Inertial sensor, 3D and 2D assessment of stroke phases in freestyle swimming
Lee, J, Burkett, B, Thiel, D & James, D 2011, 'Inertial sensor, 3D and 2D assessment of stroke phases in freestyle swimming', paper presented to 5th Asia-Pacific Congress on Sports Technology (APCST), Melbourne, Vic., 28-31 August.
Abstract in Procedia Engineering, vol. 13, pp. 148-153. http://dx.doi.org/10.1016/j.proeng.2011.05.065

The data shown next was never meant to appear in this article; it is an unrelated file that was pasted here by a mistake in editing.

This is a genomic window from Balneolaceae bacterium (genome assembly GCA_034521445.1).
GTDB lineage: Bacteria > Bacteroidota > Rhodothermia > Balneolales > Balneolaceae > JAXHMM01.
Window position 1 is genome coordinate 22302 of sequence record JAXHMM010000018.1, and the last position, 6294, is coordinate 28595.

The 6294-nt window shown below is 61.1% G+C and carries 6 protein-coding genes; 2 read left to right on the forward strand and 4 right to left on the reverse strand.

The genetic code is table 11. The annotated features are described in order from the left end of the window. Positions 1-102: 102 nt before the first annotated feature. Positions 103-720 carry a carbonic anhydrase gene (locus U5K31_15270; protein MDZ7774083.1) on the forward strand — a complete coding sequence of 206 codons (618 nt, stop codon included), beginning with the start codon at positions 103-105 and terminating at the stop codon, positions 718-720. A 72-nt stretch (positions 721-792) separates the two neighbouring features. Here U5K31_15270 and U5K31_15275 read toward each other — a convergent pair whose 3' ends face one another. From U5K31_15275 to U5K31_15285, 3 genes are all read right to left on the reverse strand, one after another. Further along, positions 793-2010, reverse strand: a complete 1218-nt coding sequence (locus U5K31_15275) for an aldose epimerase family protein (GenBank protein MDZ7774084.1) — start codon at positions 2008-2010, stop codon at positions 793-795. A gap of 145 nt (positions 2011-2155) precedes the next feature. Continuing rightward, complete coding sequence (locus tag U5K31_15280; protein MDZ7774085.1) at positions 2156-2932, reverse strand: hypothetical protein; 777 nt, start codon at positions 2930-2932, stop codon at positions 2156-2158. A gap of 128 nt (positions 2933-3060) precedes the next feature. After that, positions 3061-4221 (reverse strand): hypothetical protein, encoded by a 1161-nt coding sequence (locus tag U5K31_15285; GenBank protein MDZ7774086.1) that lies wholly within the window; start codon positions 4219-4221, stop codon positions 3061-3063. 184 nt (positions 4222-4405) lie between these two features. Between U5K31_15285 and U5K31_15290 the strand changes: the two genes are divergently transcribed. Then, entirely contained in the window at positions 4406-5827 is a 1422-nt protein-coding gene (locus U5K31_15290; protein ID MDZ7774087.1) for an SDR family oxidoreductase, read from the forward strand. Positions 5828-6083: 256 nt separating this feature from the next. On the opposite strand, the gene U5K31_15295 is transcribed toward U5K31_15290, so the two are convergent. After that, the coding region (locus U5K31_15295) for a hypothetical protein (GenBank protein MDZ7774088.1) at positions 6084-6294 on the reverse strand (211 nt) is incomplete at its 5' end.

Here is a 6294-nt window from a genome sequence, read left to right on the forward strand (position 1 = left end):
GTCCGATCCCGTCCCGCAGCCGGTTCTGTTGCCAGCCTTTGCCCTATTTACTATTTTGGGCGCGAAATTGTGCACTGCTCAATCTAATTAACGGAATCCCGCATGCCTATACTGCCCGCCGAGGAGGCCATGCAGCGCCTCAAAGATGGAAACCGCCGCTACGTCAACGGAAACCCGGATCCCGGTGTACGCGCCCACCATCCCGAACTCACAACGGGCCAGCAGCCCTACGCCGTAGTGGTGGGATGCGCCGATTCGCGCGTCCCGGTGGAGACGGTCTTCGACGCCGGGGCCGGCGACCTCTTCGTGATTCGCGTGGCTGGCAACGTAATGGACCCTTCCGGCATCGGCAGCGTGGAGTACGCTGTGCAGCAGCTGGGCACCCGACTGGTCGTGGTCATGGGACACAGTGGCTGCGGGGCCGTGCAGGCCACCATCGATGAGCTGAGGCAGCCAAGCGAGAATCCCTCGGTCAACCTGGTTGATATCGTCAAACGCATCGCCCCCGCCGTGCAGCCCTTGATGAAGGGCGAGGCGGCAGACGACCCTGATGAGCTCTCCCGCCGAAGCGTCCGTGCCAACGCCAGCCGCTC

Assessment of human movement kinetics and kinematics use various methods of capture. Typical systems used are 2D or 3D camera systems. These laboratory-based simulations have accurately estimated movement variables. While these systems have shown accuracy in assessment, there are inherent problems with capture capabilities including: simulation of actions, and limitation of the camera system's capture range. Therefore data capture in a realistic environment is usually quite inhibitory. Microtechnology has been shown to address these restrictive issues of assessing human movement. The use of inertial sensors for land and water based biomechanical applications has been steadily gaining popularity. Traditional systems are severely hampered in aquatic environments, due to problems imposed by liquids that are not present in gaseous surroundings. These limitations do not intrude on inertial sensor captured data. Prior to a water based research, inertial sensor technology would require validation. The aim of this study was to validate an inertial system to measure temporal kinematics of a freestyle armstroke on a swimming bench. Six participants simulated freestyle swimming action. Variables measured were components of the stroke phase. A triaxial inertial sensor was positioned on the dorsal side and at the distal end of the forearm. Validation was carried out with comparisons against 2D video capture and a 3D infrared camera system. For statistical analysis, a Pearson's correlation, typical error of estimate, and mean bias were applied. Very large correlations, along with minimal error and mean bias indicate that inertial sensors as a viable option for swimming armstroke assessment.